Air temperatures were measured every 2 h in 12 growing-finishing pig houses. All houses were operated on the all-in, all-out, principle. Data were collected for two fattening periods in each house. Stocking density, feeding system, pig type, and the farmer's skill were standardized. Every 2 weeks, the houses were visited and live weight, mortality rate, the incidence of coughing and tail biting, and the extent of dirty lying areas were recorded.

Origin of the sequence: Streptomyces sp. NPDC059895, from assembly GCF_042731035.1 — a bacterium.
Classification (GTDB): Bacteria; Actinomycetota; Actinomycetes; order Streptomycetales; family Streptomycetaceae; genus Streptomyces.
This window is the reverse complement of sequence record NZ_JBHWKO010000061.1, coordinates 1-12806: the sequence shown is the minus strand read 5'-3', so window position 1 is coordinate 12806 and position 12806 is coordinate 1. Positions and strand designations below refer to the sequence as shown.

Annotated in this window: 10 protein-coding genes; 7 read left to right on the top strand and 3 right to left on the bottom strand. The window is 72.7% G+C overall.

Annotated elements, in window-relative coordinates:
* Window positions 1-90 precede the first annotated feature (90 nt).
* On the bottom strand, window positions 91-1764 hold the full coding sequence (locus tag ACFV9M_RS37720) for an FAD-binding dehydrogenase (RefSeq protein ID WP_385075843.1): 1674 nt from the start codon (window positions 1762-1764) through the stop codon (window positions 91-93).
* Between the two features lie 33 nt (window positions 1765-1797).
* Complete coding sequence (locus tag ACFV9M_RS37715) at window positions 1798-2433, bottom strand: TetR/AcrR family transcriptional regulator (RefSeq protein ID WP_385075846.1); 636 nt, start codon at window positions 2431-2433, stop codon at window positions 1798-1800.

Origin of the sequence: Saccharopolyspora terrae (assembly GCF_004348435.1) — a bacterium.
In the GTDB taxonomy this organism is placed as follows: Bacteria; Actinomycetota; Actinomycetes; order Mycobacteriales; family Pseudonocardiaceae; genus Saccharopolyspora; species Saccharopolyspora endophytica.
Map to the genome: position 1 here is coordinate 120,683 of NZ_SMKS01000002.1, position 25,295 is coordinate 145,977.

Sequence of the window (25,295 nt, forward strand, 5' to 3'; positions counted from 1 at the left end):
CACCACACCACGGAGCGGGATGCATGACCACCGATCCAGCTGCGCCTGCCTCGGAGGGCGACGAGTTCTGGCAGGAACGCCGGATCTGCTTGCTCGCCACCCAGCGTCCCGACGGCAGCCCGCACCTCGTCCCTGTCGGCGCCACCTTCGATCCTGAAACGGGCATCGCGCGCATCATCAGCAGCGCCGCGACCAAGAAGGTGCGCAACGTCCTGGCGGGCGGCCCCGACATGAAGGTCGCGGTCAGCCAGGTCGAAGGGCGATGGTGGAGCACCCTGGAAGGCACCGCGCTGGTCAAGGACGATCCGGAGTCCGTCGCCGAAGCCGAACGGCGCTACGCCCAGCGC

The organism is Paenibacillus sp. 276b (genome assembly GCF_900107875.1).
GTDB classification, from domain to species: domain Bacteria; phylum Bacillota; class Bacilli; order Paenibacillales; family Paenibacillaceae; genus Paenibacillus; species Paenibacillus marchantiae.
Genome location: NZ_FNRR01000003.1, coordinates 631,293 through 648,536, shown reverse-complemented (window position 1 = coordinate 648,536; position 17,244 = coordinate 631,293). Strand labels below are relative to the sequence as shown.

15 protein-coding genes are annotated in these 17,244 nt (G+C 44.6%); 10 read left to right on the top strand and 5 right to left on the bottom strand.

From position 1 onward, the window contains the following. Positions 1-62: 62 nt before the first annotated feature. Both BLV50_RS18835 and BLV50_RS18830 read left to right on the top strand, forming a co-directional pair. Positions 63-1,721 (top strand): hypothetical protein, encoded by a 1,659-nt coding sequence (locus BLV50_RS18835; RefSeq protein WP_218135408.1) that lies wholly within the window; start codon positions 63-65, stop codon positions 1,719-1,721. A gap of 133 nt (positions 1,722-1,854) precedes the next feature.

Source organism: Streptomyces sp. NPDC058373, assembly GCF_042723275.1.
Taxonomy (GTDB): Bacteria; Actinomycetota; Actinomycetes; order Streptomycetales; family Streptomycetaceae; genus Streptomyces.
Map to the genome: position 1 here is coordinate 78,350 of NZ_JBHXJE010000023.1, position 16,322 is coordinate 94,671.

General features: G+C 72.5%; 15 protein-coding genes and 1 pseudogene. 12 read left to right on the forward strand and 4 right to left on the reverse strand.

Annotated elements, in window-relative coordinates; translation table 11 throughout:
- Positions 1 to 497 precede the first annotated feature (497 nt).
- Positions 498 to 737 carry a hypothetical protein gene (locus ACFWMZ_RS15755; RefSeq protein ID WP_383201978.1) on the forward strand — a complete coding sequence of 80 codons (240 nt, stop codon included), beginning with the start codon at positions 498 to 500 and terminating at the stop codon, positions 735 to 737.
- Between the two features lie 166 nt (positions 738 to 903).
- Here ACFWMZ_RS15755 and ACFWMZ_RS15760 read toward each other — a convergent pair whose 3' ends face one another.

Air temperature limits could be isolated from the complex of factors affecting behavioural and health problems of pigs observed within these experiments. Sensitive periods within the growth period of the pigs seem to exist. At the onset of the fattening period (20 to 30 kg), pigs which have been transported from other farms need special care. During summer, mortality rate was lowered when the periodicity of the temperature cycles was lowered for 40- to 50-kg pigs, whereas for heavier pigs the mean maximal air temperature was important also. With respect to coughing, a statistically significant negative relation with the air temperature in the pig house was found for all weight classes, with interactions from the number of different temperature cycles within a 24-h period. In order to avoid dirty lying areas for 20- to 40-kg animals, air temperatures should be between 20 to 24°C, whereas for diarrhoea, animals of 40 to 50 kg were especially sensitive to the occurrence of low air temperatures. For minimizing tail biting, an optimal air temperature range of 20 to 22°C is suggested.